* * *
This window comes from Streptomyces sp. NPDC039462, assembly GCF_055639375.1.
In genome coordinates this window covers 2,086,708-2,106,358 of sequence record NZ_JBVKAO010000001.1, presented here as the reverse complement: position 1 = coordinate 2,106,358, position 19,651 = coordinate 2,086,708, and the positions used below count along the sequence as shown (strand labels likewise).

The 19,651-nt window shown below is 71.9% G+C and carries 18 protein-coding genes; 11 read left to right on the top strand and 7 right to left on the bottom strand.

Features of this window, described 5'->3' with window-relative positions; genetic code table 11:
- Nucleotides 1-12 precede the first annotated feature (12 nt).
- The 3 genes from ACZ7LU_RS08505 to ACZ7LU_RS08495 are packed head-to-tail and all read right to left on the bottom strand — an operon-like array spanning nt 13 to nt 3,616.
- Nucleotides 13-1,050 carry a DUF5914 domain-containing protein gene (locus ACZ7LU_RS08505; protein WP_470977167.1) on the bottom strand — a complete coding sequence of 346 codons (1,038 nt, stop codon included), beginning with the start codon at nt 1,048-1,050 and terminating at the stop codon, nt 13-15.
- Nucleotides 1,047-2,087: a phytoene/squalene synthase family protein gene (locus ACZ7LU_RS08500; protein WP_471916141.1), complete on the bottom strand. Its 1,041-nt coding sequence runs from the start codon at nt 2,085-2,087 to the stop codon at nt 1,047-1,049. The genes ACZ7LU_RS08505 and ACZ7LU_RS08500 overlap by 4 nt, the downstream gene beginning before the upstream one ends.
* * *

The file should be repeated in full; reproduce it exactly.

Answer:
This window comes from Streptomyces sp. NPDC039462, assembly GCF_055639375.1.
In genome coordinates this window covers 2,086,708-2,106,358 of sequence record NZ_JBVKAO010000001.1, presented here as the reverse complement: position 1 = coordinate 2,106,358, position 19,651 = coordinate 2,086,708, and the positions used below count along the sequence as shown (strand labels likewise).

The 19,651-nt window shown below is 71.9% G+C and carries 18 protein-coding genes; 11 read left to right on the top strand and 7 right to left on the bottom strand.

Features of this window, described 5'->3' with window-relative positions; genetic code table 11:
- Nucleotides 1-12 precede the first annotated feature (12 nt).
- The 3 genes from ACZ7LU_RS08505 to ACZ7LU_RS08495 are packed head-to-tail and all read right to left on the bottom strand — an operon-like array spanning nt 13 to nt 3,616.
- Nucleotides 13-1,050 carry a DUF5914 domain-containing protein gene (locus ACZ7LU_RS08505; protein WP_470977167.1) on the bottom strand — a complete coding sequence of 346 codons (1,038 nt, stop codon included), beginning with the start codon at nt 1,048-1,050 and terminating at the stop codon, nt 13-15.
- Nucleotides 1,047-2,087: a phytoene/squalene synthase family protein gene (locus ACZ7LU_RS08500; protein WP_471916141.1), complete on the bottom strand. Its 1,041-nt coding sequence runs from the start codon at nt 2,085-2,087 to the stop codon at nt 1,047-1,049. The genes ACZ7LU_RS08505 and ACZ7LU_RS08500 overlap by 4 nt, the downstream gene beginning before the upstream one ends.